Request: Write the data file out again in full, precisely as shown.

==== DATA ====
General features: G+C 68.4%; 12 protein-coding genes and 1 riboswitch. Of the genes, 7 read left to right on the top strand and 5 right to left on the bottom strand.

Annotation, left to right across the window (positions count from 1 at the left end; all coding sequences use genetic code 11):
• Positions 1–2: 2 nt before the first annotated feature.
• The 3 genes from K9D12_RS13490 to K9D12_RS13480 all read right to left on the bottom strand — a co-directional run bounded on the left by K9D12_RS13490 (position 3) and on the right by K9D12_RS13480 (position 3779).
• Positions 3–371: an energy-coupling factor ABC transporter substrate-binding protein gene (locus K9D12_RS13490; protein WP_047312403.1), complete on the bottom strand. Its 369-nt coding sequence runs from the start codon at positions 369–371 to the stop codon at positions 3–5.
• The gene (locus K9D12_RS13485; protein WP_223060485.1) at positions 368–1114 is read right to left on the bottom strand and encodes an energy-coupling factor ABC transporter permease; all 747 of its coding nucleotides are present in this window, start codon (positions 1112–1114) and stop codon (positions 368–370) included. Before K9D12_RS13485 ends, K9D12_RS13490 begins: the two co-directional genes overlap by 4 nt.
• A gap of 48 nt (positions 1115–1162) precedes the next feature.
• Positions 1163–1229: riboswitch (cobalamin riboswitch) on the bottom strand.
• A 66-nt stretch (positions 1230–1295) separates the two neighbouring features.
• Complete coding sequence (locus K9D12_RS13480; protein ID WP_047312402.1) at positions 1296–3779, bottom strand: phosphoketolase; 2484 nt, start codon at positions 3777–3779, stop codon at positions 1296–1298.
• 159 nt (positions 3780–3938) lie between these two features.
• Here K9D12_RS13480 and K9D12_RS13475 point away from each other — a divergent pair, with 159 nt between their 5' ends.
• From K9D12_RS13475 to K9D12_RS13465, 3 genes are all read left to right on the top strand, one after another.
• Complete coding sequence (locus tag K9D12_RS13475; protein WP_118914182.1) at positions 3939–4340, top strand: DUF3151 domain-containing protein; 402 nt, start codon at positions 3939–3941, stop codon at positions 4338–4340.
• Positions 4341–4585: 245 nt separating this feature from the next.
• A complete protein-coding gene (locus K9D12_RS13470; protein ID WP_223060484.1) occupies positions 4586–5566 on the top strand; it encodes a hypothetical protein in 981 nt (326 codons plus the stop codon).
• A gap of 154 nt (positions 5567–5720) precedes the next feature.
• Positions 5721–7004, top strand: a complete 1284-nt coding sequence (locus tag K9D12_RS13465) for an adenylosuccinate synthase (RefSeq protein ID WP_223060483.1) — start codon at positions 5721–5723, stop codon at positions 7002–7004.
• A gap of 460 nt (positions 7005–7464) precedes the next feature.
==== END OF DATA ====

General features: G+C 68.4%; 12 protein-coding genes and 1 riboswitch. Of the genes, 7 read left to right on the top strand and 5 right to left on the bottom strand.

Annotation, left to right across the window (positions count from 1 at the left end; all coding sequences use genetic code 11):
• Positions 1–2: 2 nt before the first annotated feature.
• The 3 genes from K9D12_RS13490 to K9D12_RS13480 all read right to left on the bottom strand — a co-directional run bounded on the left by K9D12_RS13490 (position 3) and on the right by K9D12_RS13480 (position 3779).
• Positions 3–371: an energy-coupling factor ABC transporter substrate-binding protein gene (locus K9D12_RS13490; protein WP_047312403.1), complete on the bottom strand. Its 369-nt coding sequence runs from the start codon at positions 369–371 to the stop codon at positions 3–5.
• The gene (locus K9D12_RS13485; protein WP_223060485.1) at positions 368–1114 is read right to left on the bottom strand and encodes an energy-coupling factor ABC transporter permease; all 747 of its coding nucleotides are present in this window, start codon (positions 1112–1114) and stop codon (positions 368–370) included. Before K9D12_RS13485 ends, K9D12_RS13490 begins: the two co-directional genes overlap by 4 nt.
• A gap of 48 nt (positions 1115–1162) precedes the next feature.
• Positions 1163–1229: riboswitch (cobalamin riboswitch) on the bottom strand.
• A 66-nt stretch (positions 1230–1295) separates the two neighbouring features.
• Complete coding sequence (locus K9D12_RS13480; protein ID WP_047312402.1) at positions 1296–3779, bottom strand: phosphoketolase; 2484 nt, start codon at positions 3777–3779, stop codon at positions 1296–1298.
• 159 nt (positions 3780–3938) lie between these two features.
• Here K9D12_RS13480 and K9D12_RS13475 point away from each other — a divergent pair, with 159 nt between their 5' ends.
• From K9D12_RS13475 to K9D12_RS13465, 3 genes are all read left to right on the top strand, one after another.
• Complete coding sequence (locus tag K9D12_RS13475; protein WP_118914182.1) at positions 3939–4340, top strand: DUF3151 domain-containing protein; 402 nt, start codon at positions 3939–3941, stop codon at positions 4338–4340.
• Positions 4341–4585: 245 nt separating this feature from the next.
• A complete protein-coding gene (locus K9D12_RS13470; protein ID WP_223060484.1) occupies positions 4586–5566 on the top strand; it encodes a hypothetical protein in 981 nt (326 codons plus the stop codon).
• A gap of 154 nt (positions 5567–5720) precedes the next feature.
• Positions 5721–7004, top strand: a complete 1284-nt coding sequence (locus tag K9D12_RS13465) for an adenylosuccinate synthase (RefSeq protein ID WP_223060483.1) — start codon at positions 5721–5723, stop codon at positions 7002–7004.
• A gap of 460 nt (positions 7005–7464) precedes the next feature.